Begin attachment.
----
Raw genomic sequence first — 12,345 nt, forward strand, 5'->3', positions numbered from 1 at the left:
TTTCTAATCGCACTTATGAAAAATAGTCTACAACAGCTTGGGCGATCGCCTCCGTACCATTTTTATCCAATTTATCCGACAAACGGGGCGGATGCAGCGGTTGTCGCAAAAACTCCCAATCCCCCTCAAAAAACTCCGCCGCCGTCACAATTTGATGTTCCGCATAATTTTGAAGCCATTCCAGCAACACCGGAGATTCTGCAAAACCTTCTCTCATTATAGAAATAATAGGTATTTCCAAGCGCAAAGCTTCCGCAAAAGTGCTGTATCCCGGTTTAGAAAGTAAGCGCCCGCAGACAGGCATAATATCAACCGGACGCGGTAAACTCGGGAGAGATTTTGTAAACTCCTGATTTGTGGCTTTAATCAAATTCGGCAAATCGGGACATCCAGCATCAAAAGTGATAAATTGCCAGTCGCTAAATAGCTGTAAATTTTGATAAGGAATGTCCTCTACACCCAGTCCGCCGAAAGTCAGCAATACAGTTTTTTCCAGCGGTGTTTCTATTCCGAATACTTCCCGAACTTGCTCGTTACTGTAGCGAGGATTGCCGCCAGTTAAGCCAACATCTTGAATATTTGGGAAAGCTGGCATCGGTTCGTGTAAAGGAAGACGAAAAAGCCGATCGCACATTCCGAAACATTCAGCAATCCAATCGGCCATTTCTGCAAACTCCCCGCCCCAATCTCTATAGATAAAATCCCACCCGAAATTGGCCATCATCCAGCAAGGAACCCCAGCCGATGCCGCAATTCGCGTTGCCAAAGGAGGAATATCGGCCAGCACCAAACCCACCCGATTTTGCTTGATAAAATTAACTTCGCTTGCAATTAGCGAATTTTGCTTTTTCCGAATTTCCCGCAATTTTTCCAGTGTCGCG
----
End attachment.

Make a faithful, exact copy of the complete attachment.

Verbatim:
Raw genomic sequence first — 12,345 nt, forward strand, 5'->3', positions numbered from 1 at the left:
TTTCTAATCGCACTTATGAAAAATAGTCTACAACAGCTTGGGCGATCGCCTCCGTACCATTTTTATCCAATTTATCCGACAAACGGGGCGGATGCAGCGGTTGTCGCAAAAACTCCCAATCCCCCTCAAAAAACTCCGCCGCCGTCACAATTTGATGTTCCGCATAATTTTGAAGCCATTCCAGCAACACCGGAGATTCTGCAAAACCTTCTCTCATTATAGAAATAATAGGTATTTCCAAGCGCAAAGCTTCCGCAAAAGTGCTGTATCCCGGTTTAGAAAGTAAGCGCCCGCAGACAGGCATAATATCAACCGGACGCGGTAAACTCGGGAGAGATTTTGTAAACTCCTGATTTGTGGCTTTAATCAAATTCGGCAAATCGGGACATCCAGCATCAAAAGTGATAAATTGCCAGTCGCTAAATAGCTGTAAATTTTGATAAGGAATGTCCTCTACACCCAGTCCGCCGAAAGTCAGCAATACAGTTTTTTCCAGCGGTGTTTCTATTCCGAATACTTCCCGAACTTGCTCGTTACTGTAGCGAGGATTGCCGCCAGTTAAGCCAACATCTTGAATATTTGGGAAAGCTGGCATCGGTTCGTGTAAAGGAAGACGAAAAAGCCGATCGCACATTCCGAAACATTCAGCAATCCAATCGGCCATTTCTGCAAACTCCCCGCCCCAATCTCTATAGATAAAATCCCACCCGAAATTGGCCATCATCCAGCAAGGAACCCCAGCCGATGCCGCAATTCGCGTTGCCAAAGGAGGAATATCGGCCAGCACCAAACCCACCCGATTTTGCTTGATAAAATTAACTTCGCTTGCAATTAGCGAATTTTGCTTTTTCCGAATTTCCCGCAATTTTTCCAGTGTCGCG